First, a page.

Skip to main content

Resource Catalog


Type: Journal Article
Author(s): Olga Speck; Thomas Speck
Publication Date: 2024

Wildfires are unplanned conflagrations perceived as a threat by humans. However, fires are essential for the survival of fire-adapted plants. On the one hand, wildfires cause major damage worldwide, burning large areas of forests and landscapes, threatening towns and villages, and generating high levels of air pollution. On the other hand, fire-adapted plants (pyrophytes) in the fire landscapes of the Earth are able to survive exposure to heat (e.g., because of their thick bark, which protects their living tissue) and benefit from fire directly (e.g., fire initiates cone opening and seed release) or indirectly (e.g., fewer competing plants of fire-sensitive species remain, seeds germinate in the ash-fertilized soil). We present the experimental set-up and results of a fire experiment on bark samples used as a basis to assess the fire tolerance of various trees. Fire tolerance is defined as the ability of a tree to survive a surface fire (up to 200 °C and 5 min duration). The measure of the fire tolerance for a tree species is the time taken for the vascular cambium under the insulating bark to reach the critical temperature of 60 °C. Within an educational module, we provide worksheets for teachers and students enabling them to analyze the fire tolerance of various tree barks.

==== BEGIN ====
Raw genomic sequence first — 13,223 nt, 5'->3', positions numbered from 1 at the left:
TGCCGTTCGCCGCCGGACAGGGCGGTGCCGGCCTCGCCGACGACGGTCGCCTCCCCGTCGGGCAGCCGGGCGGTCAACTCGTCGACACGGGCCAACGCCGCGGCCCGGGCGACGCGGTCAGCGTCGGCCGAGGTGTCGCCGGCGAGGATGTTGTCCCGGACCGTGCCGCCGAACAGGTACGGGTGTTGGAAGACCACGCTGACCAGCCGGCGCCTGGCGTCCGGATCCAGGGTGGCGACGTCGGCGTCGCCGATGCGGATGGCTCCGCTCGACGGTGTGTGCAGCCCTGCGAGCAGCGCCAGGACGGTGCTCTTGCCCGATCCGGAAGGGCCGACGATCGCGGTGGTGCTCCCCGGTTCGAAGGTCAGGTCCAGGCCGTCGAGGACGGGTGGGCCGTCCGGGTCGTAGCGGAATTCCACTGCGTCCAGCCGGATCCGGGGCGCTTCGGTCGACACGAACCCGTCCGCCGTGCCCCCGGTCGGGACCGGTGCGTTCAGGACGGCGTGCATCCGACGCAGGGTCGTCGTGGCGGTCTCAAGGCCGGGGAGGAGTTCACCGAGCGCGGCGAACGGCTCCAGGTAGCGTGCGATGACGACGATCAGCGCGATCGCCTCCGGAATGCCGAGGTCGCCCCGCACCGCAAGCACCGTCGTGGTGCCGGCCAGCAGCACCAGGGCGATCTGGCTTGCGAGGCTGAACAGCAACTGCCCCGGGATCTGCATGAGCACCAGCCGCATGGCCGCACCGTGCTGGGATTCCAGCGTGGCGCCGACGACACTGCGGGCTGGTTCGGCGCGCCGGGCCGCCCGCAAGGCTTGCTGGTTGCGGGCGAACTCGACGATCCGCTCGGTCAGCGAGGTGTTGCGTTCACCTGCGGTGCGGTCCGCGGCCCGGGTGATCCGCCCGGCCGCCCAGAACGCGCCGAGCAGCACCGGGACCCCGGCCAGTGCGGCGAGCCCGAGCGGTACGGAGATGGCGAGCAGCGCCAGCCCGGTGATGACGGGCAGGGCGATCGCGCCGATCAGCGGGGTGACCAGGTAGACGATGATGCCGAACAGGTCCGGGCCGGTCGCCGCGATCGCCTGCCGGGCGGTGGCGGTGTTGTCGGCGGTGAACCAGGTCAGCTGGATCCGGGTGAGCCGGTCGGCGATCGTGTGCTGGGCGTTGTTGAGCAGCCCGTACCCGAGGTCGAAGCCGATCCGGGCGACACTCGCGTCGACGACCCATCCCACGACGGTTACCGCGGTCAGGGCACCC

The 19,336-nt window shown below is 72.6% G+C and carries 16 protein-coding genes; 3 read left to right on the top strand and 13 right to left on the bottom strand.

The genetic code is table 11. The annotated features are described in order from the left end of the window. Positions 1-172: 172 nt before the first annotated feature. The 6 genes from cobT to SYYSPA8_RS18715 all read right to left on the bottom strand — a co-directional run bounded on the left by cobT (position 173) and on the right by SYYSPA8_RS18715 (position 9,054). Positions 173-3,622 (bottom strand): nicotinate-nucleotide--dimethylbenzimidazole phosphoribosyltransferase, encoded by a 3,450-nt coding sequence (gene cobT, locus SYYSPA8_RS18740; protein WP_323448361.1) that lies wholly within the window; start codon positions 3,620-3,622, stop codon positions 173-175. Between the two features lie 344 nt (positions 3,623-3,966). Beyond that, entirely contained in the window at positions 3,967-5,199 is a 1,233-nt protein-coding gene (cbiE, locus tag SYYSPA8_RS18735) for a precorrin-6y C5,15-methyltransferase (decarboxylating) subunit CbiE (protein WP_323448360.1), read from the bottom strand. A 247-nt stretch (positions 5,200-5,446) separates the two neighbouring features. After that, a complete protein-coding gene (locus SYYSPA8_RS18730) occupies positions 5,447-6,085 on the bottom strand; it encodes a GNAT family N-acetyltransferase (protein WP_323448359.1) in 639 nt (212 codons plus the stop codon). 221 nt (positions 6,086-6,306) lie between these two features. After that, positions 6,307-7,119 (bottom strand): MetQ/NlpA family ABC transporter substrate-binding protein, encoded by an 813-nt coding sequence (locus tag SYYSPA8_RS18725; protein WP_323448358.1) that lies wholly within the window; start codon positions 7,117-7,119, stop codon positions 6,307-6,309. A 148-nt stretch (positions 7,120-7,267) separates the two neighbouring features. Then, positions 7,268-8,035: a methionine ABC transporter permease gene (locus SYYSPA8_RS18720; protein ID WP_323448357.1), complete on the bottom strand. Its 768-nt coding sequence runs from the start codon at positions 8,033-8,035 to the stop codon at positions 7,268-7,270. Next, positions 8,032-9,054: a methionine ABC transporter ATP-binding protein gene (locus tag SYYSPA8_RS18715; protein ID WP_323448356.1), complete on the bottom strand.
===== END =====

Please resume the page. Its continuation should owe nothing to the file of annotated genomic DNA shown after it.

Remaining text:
Online Links
Citation: Speck, Olga; Speck, Thomas. 2024. Is a forest fire a natural disaster? Investigating the fire tolerance of various tree species - an educational module. Biomimetics 9(2):114.

Cataloging Information

International    National    Alaska    California    Eastern    Great Basin    Hawaii    Northern Rockies    Northwest    Rocky Mountain    Southern    Southwest
  • educational guide
  • fire tolerance
  • pyrophytes
  • tree bark
  • tree survival
  • wildfires
Record Last Modified:
Record Maintained By: FRAMES Staff (
FRAMES Record Number: 69161